Howard’s End: ACC Ought To Be Examined Back To 1991
Public disquiet and media interest over problems in ACC has caused National's spokesperson, Dr Paul Hutchison, to join
NZ First Peter Brown in calling for a public inquiry into ACC's practices. If the politicians are genuine then we should
not see an inquiry focusing only on the behaviour of individuals but, rather, it will look at the start of today's ACC
problems which date back to around 1991. Maree Howard writes.
National's ACC spokesperson, Dr Paul Hutchison, has written to the Transport and Industrial Relations Select-Committee
asking it to hold an inquiry into:
1. the professional and ethical issues between case managers and medical professionals;
2. the financial rewards case managers receive for "exiting" claimants;
3. inappropriate language use for claimants such as "stock and "exiting";
4. too much focus on saving money rather than rehabilitation and prevention;
5. the independence of the ACC wholly-owned company Dispute Resolution Services Ltd who review ACC decisions;
6. claims that Catalyst Ltd (another wholly-owned ACC company) is keeping to its target to exit claimants rather than
ensuring they are optimally cared for;
7. the need for best practice guidelines and a consistent set of principles at all levels.
These points are important, but the real problems with ACC started around 1991 when what has been called "the quick and
dirty" policy review of ACC took place following Nationals' 1990 election.
This review, I have to say, was instigated by the business lobby groups which led to the 1992 ACC Act, the WCAP
amendments in 1996, the great fibromyalgia scam in 1998/99 which led to the unjustified and disgraceful crackdown on
back, shoulder, arm, wrist and hand injuries and increased fraud investigations which were based on the "dob in a
In other words the rumour, innuendo and hearsay promoted by Nazi Germany against the Jews, political dissidents,
homosexuals and any one else the Nazi's could think of. There are striking similarities in New Zealand today with 1933
The people who suffered most from the ACC crackdown were good honest hard-working ordinary New Zealanders. Not the
office-types, but the blokes who manually build the country - you know, the Labour Party and Union constituency who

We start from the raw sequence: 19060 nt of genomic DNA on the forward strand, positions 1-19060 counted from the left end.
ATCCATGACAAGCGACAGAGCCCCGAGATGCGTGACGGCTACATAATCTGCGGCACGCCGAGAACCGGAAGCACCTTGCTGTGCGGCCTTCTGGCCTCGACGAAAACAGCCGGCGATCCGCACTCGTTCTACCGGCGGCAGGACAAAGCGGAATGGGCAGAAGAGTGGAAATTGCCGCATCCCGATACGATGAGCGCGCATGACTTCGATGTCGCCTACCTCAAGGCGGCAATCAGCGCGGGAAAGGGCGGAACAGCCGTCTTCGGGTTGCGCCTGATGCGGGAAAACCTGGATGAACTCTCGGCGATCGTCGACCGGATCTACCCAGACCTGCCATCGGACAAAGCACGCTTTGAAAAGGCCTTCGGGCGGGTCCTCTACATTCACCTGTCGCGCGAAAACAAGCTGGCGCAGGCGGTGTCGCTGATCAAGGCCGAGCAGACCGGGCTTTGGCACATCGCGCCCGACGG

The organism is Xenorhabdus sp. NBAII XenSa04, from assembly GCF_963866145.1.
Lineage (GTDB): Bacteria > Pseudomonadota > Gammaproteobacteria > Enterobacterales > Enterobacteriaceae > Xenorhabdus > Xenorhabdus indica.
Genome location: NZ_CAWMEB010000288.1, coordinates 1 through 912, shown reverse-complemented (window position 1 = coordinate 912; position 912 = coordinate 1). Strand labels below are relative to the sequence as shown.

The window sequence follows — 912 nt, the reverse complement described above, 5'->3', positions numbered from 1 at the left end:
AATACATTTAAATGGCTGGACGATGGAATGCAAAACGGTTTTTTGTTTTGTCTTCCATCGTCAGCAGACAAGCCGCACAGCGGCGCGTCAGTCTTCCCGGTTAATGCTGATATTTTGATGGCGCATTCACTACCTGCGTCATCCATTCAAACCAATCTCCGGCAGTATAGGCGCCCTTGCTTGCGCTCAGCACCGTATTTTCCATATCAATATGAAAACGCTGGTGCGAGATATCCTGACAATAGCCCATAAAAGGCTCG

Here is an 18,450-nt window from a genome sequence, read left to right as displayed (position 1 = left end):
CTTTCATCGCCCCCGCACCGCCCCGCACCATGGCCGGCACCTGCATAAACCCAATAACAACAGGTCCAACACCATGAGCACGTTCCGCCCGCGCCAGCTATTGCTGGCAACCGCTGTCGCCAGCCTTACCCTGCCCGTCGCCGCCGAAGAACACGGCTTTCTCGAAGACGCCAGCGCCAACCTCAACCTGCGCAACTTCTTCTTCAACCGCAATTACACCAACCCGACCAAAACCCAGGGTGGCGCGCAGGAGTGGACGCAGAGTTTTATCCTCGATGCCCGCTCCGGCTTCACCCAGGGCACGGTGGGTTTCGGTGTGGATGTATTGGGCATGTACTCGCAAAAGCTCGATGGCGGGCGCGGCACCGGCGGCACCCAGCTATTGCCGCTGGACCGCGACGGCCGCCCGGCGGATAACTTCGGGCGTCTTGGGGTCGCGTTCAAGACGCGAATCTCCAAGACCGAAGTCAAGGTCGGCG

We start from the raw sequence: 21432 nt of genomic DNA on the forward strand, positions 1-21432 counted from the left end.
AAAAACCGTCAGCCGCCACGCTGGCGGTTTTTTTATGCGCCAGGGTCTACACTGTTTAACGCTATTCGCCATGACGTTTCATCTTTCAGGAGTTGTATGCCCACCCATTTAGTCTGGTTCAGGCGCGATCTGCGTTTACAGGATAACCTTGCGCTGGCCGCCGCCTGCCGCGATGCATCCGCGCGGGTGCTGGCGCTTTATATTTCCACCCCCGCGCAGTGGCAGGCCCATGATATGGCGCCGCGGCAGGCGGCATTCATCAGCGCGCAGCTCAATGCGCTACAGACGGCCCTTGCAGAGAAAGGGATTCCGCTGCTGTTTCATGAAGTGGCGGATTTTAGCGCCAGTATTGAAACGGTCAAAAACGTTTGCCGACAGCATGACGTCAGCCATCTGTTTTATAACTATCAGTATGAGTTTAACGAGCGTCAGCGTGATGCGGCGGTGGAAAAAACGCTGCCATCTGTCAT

generaly remain silent about what is happening to "their" people.
Martha McClusky, an American law professor, wrote a great article in the Rutgers Law Review in 1998, in which she said
Western governments were cutting back on welfare entitlements under pressure from big business.
Big business was both brazen and blatant - they said, if we have to pay to compensate injured workers in your country,
we'll shut up shop and move to the third world. McClusky gets into this in some detail and singles out the use of hired
gun doctor's and other 'experts' by insurerers/employers as a particularly egregious example of the process.
This is what happened in New Zealand in 1991 following the "quick and dirty" policy review of ACC.
It's arguably gotten worse under Labour because the ACC now invests hundreds of millions of your dollars in big business
and in government equities while injured New Zealanders are going without. So even the government has got in on the act.
In my view, it 's a scam of monumental proportions!
I'm simply astounded that a Labour Party ACC Minister would sign an agreement with ACC to dump 1500 injured long-term
claimants this year even though the legislation says that any agreement must be about the quality and quantity of
services to be purchased or provided.
How on earth can it be logical, rational, or lawful, for a Minister to sign an agreement with ACC which, rather than
provide services to a specific class of injured New Zealander, deliberately sets out to dump 1500 of them?
I spoke to WINZ the other day - by the way their has been a dramatic improvement in that organisation who now seem to be
very user-friendly - and when I mentioned ACC I was told by a WINZ staffer: "aren't they (ACC) horrible people."
I certainly agreed but it's not being driven from the bottom in ACC it's coming from the top. That's where the inquiry
needs to start and put the fire to the feet of the ACC head-hocho's as far back as 1991.
Current ACC CEO Garry Wilson, who raised his Anglican religion and his work at the City Mission in a recent Sunday
Star-Times article, said in a recent letter to the editor of the Dominion-Post that he had a high level of confidence
that claimants were being rehabilitated .
Well, Mr Wilson, you have not replied to my inquiry earlier this week which asked you to respond to my request that you
personally visit claimants who disagree with you.
And let's not forget the article written by him in The Independent newspaper in 1997 under the headline "Improving ACC
involves all New Zealanders".
He wrote: "There are always new ideas for improving services and reducing costs. I will be a strong supporter of any
proposal, including competition, that can demonstrably deliver those benefits to all New Zealanders."
And now Mr Wilson works under a Labour Government ACC Minister - you remember, the one with the "social heart"
As one claimant recently put it to Scoop: "Perhaps Mr Wilson should change his church to Catholic. At least they have
Will there be a select-committee inquiry into ACC? What do you think?